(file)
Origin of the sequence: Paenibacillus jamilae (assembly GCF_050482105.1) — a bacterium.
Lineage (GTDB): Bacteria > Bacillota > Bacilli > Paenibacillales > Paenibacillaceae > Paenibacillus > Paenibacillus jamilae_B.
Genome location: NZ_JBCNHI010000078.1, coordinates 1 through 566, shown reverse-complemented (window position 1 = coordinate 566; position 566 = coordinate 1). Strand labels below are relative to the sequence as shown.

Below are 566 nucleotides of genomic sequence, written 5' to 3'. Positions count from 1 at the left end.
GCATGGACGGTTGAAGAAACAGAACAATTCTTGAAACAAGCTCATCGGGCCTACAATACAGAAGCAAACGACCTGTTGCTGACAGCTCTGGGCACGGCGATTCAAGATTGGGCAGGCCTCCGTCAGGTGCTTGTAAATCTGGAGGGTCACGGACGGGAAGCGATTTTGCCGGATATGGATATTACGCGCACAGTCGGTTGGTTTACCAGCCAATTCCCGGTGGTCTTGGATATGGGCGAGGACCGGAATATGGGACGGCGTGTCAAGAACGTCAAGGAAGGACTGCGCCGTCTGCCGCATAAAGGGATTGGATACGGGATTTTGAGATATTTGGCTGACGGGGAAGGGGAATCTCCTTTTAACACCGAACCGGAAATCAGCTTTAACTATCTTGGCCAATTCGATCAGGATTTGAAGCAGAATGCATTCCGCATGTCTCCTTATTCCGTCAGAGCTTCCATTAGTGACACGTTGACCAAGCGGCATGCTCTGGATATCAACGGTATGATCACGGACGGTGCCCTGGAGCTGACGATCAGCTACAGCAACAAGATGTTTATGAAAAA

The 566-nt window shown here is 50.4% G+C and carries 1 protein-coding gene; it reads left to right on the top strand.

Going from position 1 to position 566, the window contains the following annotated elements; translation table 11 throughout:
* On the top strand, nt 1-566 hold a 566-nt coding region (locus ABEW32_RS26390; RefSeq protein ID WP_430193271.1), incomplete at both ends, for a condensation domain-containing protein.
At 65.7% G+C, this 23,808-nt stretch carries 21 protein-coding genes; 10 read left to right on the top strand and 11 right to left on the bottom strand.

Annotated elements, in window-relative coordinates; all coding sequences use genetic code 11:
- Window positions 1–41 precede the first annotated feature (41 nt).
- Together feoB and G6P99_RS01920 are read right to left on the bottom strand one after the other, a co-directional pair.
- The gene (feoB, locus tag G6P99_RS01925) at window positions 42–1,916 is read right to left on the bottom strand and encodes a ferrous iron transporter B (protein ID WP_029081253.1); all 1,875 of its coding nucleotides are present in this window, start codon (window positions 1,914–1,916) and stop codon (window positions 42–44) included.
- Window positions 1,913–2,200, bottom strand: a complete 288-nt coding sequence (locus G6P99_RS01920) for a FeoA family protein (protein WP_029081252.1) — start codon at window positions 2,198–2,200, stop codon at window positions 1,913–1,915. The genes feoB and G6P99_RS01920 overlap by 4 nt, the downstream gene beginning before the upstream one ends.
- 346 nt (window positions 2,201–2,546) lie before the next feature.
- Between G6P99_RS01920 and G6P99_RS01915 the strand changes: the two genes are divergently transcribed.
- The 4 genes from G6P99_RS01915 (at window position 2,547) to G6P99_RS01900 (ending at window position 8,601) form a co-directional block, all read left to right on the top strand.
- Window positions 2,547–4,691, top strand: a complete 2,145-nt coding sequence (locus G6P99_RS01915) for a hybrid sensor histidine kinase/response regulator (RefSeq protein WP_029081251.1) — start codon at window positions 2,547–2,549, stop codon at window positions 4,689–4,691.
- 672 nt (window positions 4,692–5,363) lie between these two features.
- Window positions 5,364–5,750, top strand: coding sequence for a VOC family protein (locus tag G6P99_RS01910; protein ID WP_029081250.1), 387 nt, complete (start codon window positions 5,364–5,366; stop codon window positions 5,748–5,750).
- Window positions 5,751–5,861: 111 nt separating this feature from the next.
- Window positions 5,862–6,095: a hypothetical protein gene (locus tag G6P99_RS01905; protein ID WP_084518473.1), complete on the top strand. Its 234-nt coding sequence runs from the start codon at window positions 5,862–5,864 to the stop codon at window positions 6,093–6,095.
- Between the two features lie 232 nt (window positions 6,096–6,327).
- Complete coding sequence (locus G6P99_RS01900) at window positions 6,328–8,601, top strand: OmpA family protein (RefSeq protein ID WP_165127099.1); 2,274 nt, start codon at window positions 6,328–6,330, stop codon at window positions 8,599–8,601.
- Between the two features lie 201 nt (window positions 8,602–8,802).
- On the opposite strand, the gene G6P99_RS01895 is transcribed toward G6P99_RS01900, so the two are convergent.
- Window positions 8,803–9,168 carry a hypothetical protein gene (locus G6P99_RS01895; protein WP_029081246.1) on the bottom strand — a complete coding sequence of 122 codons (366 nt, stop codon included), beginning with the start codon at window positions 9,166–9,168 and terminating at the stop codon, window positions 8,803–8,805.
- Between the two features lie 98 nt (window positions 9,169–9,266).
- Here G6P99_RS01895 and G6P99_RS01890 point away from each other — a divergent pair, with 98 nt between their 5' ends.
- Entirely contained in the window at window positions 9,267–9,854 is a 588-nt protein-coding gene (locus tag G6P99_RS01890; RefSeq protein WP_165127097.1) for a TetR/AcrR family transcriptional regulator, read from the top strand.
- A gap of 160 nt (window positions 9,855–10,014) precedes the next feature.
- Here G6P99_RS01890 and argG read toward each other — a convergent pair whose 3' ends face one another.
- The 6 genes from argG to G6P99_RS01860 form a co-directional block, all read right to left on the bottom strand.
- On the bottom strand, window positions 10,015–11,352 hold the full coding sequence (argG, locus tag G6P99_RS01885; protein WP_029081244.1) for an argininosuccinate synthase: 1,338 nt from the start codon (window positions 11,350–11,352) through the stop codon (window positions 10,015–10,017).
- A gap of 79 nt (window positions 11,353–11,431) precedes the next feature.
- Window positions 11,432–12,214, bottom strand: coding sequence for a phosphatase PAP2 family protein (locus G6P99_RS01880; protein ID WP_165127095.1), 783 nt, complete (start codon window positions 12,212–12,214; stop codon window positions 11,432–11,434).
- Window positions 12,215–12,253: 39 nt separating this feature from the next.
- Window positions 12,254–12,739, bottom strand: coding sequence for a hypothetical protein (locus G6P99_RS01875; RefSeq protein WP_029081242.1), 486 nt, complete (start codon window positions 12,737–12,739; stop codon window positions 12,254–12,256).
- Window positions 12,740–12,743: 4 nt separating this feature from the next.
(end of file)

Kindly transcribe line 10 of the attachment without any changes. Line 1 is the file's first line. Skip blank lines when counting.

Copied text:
Annotated elements, in window-relative coordinates; all coding sequences use genetic code 11: